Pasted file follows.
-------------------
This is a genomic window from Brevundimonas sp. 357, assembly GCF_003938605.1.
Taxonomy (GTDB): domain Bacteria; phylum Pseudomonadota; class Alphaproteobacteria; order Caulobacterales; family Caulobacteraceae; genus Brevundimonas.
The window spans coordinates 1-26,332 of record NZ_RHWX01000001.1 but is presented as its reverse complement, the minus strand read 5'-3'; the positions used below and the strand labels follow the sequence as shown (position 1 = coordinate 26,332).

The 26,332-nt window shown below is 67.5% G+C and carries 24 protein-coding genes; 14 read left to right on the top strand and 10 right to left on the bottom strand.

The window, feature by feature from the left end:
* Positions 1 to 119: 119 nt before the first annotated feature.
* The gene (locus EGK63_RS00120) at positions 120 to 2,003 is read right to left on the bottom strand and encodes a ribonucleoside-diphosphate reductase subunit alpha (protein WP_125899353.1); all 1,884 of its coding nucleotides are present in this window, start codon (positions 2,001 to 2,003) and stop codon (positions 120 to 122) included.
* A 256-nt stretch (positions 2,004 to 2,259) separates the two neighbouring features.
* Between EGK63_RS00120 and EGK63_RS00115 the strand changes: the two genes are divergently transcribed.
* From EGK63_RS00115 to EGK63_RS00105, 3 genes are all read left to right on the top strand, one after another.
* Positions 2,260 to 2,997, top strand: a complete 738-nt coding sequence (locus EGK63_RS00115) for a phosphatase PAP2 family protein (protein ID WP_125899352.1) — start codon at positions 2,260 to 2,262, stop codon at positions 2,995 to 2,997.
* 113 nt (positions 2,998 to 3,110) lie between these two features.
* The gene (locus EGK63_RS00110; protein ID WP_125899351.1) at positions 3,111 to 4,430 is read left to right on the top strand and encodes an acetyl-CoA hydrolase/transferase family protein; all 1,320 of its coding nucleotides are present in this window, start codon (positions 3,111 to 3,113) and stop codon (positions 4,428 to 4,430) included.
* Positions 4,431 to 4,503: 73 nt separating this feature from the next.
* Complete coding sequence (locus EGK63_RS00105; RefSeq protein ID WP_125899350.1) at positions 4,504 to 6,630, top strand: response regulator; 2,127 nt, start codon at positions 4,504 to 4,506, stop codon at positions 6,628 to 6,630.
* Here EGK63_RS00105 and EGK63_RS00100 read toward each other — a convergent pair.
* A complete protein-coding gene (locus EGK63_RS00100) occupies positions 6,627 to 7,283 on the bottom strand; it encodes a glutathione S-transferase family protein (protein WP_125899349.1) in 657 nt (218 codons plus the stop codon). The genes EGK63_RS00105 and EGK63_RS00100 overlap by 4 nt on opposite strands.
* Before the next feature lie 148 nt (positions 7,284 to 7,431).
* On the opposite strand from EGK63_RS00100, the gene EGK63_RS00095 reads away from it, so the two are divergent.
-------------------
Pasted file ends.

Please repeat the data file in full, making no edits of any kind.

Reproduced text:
This is a genomic window from Brevundimonas sp. 357, assembly GCF_003938605.1.
Taxonomy (GTDB): domain Bacteria; phylum Pseudomonadota; class Alphaproteobacteria; order Caulobacterales; family Caulobacteraceae; genus Brevundimonas.
The window spans coordinates 1-26,332 of record NZ_RHWX01000001.1 but is presented as its reverse complement, the minus strand read 5'-3'; the positions used below and the strand labels follow the sequence as shown (position 1 = coordinate 26,332).

The 26,332-nt window shown below is 67.5% G+C and carries 24 protein-coding genes; 14 read left to right on the top strand and 10 right to left on the bottom strand.

The window, feature by feature from the left end:
* Positions 1 to 119: 119 nt before the first annotated feature.
* The gene (locus EGK63_RS00120) at positions 120 to 2,003 is read right to left on the bottom strand and encodes a ribonucleoside-diphosphate reductase subunit alpha (protein WP_125899353.1); all 1,884 of its coding nucleotides are present in this window, start codon (positions 2,001 to 2,003) and stop codon (positions 120 to 122) included.
* A 256-nt stretch (positions 2,004 to 2,259) separates the two neighbouring features.
* Between EGK63_RS00120 and EGK63_RS00115 the strand changes: the two genes are divergently transcribed.
* From EGK63_RS00115 to EGK63_RS00105, 3 genes are all read left to right on the top strand, one after another.
* Positions 2,260 to 2,997, top strand: a complete 738-nt coding sequence (locus EGK63_RS00115) for a phosphatase PAP2 family protein (protein ID WP_125899352.1) — start codon at positions 2,260 to 2,262, stop codon at positions 2,995 to 2,997.
* 113 nt (positions 2,998 to 3,110) lie between these two features.
* The gene (locus EGK63_RS00110; protein ID WP_125899351.1) at positions 3,111 to 4,430 is read left to right on the top strand and encodes an acetyl-CoA hydrolase/transferase family protein; all 1,320 of its coding nucleotides are present in this window, start codon (positions 3,111 to 3,113) and stop codon (positions 4,428 to 4,430) included.
* Positions 4,431 to 4,503: 73 nt separating this feature from the next.
* Complete coding sequence (locus EGK63_RS00105; RefSeq protein ID WP_125899350.1) at positions 4,504 to 6,630, top strand: response regulator; 2,127 nt, start codon at positions 4,504 to 4,506, stop codon at positions 6,628 to 6,630.
* Here EGK63_RS00105 and EGK63_RS00100 read toward each other — a convergent pair.
* A complete protein-coding gene (locus EGK63_RS00100) occupies positions 6,627 to 7,283 on the bottom strand; it encodes a glutathione S-transferase family protein (protein WP_125899349.1) in 657 nt (218 codons plus the stop codon). The genes EGK63_RS00105 and EGK63_RS00100 overlap by 4 nt on opposite strands.
* Before the next feature lie 148 nt (positions 7,284 to 7,431).
* On the opposite strand from EGK63_RS00100, the gene EGK63_RS00095 reads away from it, so the two are divergent.